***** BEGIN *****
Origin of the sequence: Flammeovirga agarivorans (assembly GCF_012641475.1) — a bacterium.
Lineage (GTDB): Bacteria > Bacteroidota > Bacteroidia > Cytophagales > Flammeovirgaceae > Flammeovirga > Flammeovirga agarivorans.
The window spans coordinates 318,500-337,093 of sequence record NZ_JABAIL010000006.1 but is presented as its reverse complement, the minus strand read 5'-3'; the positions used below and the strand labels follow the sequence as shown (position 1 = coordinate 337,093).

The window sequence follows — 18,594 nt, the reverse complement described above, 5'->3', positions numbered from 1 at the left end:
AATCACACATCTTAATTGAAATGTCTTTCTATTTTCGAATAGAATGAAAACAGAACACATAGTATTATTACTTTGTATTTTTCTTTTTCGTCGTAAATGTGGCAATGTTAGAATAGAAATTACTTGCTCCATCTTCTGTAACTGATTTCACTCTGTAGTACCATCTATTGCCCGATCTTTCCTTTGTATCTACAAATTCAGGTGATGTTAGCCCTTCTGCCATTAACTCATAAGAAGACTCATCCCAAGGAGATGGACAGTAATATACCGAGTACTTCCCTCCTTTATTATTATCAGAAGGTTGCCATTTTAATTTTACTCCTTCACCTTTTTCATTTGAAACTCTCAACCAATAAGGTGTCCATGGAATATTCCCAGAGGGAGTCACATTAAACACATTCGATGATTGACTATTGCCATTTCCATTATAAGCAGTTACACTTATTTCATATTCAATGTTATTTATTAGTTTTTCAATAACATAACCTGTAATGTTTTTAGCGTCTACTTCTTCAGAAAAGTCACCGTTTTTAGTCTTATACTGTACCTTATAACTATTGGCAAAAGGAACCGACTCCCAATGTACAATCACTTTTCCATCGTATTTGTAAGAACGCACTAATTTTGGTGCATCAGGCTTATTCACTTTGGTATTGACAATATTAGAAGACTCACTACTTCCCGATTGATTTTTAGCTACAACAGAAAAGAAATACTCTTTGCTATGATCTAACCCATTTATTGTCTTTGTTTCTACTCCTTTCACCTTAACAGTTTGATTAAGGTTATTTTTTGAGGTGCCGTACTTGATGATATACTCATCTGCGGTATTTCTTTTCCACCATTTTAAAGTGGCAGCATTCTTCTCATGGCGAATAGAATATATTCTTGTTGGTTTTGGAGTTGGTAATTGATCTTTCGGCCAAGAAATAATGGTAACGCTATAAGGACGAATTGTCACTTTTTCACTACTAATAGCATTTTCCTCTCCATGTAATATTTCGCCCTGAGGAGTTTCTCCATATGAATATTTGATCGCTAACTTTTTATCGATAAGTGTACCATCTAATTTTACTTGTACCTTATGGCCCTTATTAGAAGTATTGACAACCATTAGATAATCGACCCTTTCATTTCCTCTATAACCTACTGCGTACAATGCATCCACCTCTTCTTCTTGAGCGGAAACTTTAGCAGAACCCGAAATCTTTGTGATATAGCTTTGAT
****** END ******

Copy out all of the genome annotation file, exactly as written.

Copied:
Origin of the sequence: Flammeovirga agarivorans (assembly GCF_012641475.1) — a bacterium.
Lineage (GTDB): Bacteria > Bacteroidota > Bacteroidia > Cytophagales > Flammeovirgaceae > Flammeovirga > Flammeovirga agarivorans.
The window spans coordinates 318,500-337,093 of sequence record NZ_JABAIL010000006.1 but is presented as its reverse complement, the minus strand read 5'-3'; the positions used below and the strand labels follow the sequence as shown (position 1 = coordinate 337,093).

The window sequence follows — 18,594 nt, the reverse complement described above, 5'->3', positions numbered from 1 at the left end:
AATCACACATCTTAATTGAAATGTCTTTCTATTTTCGAATAGAATGAAAACAGAACACATAGTATTATTACTTTGTATTTTTCTTTTTCGTCGTAAATGTGGCAATGTTAGAATAGAAATTACTTGCTCCATCTTCTGTAACTGATTTCACTCTGTAGTACCATCTATTGCCCGATCTTTCCTTTGTATCTACAAATTCAGGTGATGTTAGCCCTTCTGCCATTAACTCATAAGAAGACTCATCCCAAGGAGATGGACAGTAATATACCGAGTACTTCCCTCCTTTATTATTATCAGAAGGTTGCCATTTTAATTTTACTCCTTCACCTTTTTCATTTGAAACTCTCAACCAATAAGGTGTCCATGGAATATTCCCAGAGGGAGTCACATTAAACACATTCGATGATTGACTATTGCCATTTCCATTATAAGCAGTTACACTTATTTCATATTCAATGTTATTTATTAGTTTTTCAATAACATAACCTGTAATGTTTTTAGCGTCTACTTCTTCAGAAAAGTCACCGTTTTTAGTCTTATACTGTACCTTATAACTATTGGCAAAAGGAACCGACTCCCAATGTACAATCACTTTTCCATCGTATTTGTAAGAACGCACTAATTTTGGTGCATCAGGCTTATTCACTTTGGTATTGACAATATTAGAAGACTCACTACTTCCCGATTGATTTTTAGCTACAACAGAAAAGAAATACTCTTTGCTATGATCTAACCCATTTATTGTCTTTGTTTCTACTCCTTTCACCTTAACAGTTTGATTAAGGTTATTTTTTGAGGTGCCGTACTTGATGATATACTCATCTGCGGTATTTCTTTTCCACCATTTTAAAGTGGCAGCATTCTTCTCATGGCGAATAGAATATATTCTTGTTGGTTTTGGAGTTGGTAATTGATCTTTCGGCCAAGAAATAATGGTAACGCTATAAGGACGAATTGTCACTTTTTCACTACTAATAGCATTTTCCTCTCCATGTAATATTTCGCCCTGAGGAGTTTCTCCATATGAATATTTGATCGCTAACTTTTTATCGATAAGTGTACCATCTAATTTTACTTGTACCTTATGGCCCTTATTAGAAGTATTGACAACCATTAGATAATCGACCCTTTCATTTCCTCTATAACCTACTGCGTACAATGCATCCACCTCTTCTTCTTGAGCGGAAACTTTAGCAGAACCCGAAATCTTTGTGATATAGCTTTGAT